One of the most popular manifestations of this “name game” occurred in 2014 when Ted Cruz adapted and delivered Cicero’s In Catilinam 1 as an attack against President Obama’s immigration reforms. Cruz’s intention, no doubt, was to paint himself as the brave Cicero who revealed the plots of a corrupt Catiline, in this case Obama. Cruz assumed that Cicero was the hero of his day and that he would earn respect himself by repeating the orator’s speech. It leads the classicist to wonder whether Cruz had read Sallust or was aware of the backlash and exile Cicero received for his treatment of the conspirators, but that is not the purpose of this paper. The only identifiable similarity between Catiline and Obama is that both acted on behalf of people marginalized by legal and political processes, Catiline advocating for debtors and Obama defending illegal immigrants under threat of deportation. The problem is, Catiline did not actually represent the disenfranchised. As ancient historian P.A. Brunt interprets the sources, Catiline only hoped and fought for a redistribution of property to restore his own wealth (P.A.Brunt, “The Conspiracy of Catiline,” History Today 13 [1963] 14–21). Cruz’s attack on Obama failed as he could not with any strength liken Obama to Catiline.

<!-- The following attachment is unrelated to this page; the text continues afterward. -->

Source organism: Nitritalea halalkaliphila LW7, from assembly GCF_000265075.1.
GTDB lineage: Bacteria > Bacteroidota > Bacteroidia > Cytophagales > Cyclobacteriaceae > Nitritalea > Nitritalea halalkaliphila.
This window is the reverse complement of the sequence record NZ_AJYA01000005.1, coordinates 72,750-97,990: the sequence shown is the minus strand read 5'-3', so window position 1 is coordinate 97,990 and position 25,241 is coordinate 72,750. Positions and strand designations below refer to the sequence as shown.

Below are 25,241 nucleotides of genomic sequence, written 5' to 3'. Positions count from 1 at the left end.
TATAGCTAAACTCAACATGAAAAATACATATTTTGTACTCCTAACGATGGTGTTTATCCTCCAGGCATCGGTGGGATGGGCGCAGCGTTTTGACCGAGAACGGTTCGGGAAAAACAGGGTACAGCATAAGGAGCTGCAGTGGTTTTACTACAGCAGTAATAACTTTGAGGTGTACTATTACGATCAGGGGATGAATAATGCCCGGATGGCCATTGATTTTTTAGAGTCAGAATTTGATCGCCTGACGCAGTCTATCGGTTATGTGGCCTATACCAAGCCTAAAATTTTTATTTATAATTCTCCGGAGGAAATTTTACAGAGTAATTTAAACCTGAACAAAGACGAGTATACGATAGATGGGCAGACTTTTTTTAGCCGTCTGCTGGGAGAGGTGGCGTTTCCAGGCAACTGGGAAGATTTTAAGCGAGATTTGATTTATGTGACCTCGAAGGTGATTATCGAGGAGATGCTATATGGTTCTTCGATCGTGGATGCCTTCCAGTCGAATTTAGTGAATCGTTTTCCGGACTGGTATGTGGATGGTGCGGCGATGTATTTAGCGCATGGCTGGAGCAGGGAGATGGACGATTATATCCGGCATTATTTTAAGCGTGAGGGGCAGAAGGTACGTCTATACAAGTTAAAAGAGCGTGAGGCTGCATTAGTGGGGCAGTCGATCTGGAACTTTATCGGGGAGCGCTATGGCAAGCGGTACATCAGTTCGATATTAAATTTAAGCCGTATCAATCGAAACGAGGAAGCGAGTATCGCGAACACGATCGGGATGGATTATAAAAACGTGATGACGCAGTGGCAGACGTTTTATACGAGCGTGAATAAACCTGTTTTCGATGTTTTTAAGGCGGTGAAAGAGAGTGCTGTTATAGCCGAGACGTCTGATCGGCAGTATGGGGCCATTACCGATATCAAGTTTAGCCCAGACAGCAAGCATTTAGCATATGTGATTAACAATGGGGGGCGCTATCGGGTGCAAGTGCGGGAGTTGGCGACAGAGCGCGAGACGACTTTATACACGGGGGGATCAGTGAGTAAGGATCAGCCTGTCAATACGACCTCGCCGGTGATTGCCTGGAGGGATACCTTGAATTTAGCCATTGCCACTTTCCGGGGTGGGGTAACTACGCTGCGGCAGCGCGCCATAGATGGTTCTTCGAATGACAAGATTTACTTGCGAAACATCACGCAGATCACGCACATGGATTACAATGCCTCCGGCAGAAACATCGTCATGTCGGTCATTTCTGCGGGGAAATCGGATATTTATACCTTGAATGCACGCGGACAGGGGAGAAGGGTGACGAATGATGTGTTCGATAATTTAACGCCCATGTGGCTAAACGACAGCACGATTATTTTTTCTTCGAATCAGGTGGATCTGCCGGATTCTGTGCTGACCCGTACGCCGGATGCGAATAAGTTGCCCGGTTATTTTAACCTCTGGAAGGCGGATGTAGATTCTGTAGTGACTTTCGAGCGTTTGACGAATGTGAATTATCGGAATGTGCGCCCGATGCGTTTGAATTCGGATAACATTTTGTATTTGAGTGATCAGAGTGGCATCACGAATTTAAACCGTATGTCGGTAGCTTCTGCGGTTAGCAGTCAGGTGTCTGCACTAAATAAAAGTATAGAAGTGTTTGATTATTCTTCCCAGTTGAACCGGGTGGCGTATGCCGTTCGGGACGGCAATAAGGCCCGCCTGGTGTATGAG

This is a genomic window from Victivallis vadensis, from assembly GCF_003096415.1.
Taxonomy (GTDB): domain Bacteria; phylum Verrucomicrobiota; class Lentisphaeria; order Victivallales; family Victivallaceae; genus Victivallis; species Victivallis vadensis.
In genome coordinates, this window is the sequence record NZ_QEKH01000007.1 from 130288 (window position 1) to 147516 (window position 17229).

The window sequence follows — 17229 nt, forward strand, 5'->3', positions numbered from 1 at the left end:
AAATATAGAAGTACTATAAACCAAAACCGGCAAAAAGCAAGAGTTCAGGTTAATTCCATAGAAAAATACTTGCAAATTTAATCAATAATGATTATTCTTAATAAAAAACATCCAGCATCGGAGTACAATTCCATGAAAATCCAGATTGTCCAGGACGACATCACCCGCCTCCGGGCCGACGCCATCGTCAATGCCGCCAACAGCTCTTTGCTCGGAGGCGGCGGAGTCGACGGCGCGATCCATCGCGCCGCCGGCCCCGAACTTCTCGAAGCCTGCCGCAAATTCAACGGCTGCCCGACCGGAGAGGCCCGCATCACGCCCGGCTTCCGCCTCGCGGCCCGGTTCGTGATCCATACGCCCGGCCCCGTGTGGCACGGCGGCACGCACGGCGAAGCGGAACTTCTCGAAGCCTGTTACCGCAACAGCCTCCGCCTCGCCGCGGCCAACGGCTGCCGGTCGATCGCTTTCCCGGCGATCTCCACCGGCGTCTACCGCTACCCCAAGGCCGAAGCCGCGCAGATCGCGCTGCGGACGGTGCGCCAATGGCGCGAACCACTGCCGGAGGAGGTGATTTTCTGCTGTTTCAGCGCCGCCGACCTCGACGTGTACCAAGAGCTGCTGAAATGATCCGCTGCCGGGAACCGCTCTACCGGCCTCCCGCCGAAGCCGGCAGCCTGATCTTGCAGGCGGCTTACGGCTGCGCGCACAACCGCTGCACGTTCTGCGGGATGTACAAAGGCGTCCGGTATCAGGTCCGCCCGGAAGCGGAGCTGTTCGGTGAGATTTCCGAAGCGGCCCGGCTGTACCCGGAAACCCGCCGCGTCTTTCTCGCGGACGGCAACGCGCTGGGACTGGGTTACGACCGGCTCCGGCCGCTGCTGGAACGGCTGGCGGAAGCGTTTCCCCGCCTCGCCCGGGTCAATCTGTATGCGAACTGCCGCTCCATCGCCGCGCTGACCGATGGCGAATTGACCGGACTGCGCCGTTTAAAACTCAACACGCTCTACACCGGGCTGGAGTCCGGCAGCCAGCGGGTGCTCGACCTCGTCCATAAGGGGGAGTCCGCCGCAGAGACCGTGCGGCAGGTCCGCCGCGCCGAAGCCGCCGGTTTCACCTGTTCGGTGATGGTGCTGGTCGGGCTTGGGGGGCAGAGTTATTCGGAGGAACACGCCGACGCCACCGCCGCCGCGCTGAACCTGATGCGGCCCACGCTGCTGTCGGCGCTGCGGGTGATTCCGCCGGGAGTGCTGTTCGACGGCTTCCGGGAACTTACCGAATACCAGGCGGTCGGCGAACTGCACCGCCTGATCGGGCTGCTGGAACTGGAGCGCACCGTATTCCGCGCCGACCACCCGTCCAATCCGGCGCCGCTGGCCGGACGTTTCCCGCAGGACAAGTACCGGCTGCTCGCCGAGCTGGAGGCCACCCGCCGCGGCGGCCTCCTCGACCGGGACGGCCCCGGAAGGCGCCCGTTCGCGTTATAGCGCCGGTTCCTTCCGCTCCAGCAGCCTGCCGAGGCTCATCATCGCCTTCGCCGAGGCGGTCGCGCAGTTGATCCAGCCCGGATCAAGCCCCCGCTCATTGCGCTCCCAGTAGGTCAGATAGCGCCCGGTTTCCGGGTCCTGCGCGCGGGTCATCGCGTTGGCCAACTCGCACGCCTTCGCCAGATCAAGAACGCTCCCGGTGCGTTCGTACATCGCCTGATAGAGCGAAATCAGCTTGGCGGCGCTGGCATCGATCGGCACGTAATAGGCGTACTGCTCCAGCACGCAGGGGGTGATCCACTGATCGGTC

One thing that neither the Sallustian nor Ciceronian interpretations seem to grasp are the historical factors that led to the fall of Rome. While this paper focuses more on the two camps above, I will attempt to briefly summarize the conditions that neither interpretation discloses. Gobry and Pullman both identify class conflict as one of the driving forces of the fall of the Roman Republic. P.A. Brunt agrees, and briefly describes this class divide in terms of representation, asserting that “within the Senate a narrow circle of noble landowners were usually dominant…[and] the mass of citizens…were subject to too many checks to permit them to assume the actual tasks of government (Brunt, p.14). As the empire grew and veterans returned from foreign wars, the land crisis exacerbated class divides as the wealthy strove to protect their fortunes and the poor were ousted from rural jobs. The land crisis provided a popular platform for the Gracchi, whose violent murders broke the stigma around power politics and made violence a political tool in Rome (emphasized by Mounk). The crisis was so dire that the effects were felt for decades, in fact, many of Catiline’s supporters were farmers looking to get rich quickly in the aftermath of the land crisis (Brunt, p. 17).

Modern political commentators are noticing the same chain of events developing in the United States today, though perhaps not to such an intense degree. While American class conflict is not necessarily over land allotments or veterans, there is certainly a glaring divide between the 1% and the poor. Although there has been a rise in political violence in the United States in recent years, it is not as dire as it was in the 1960s, and certainly not on par with Rome in the first century BC. Most commentators agree that the physical state of America today does not yet call for a revolutionary dictator such as Caesar to reorganize the entire foundation of our government. However, perhaps we are in the early years of our own Sullan era, and if we are self-aware enough to adapt we could avoid a Caesar entirely.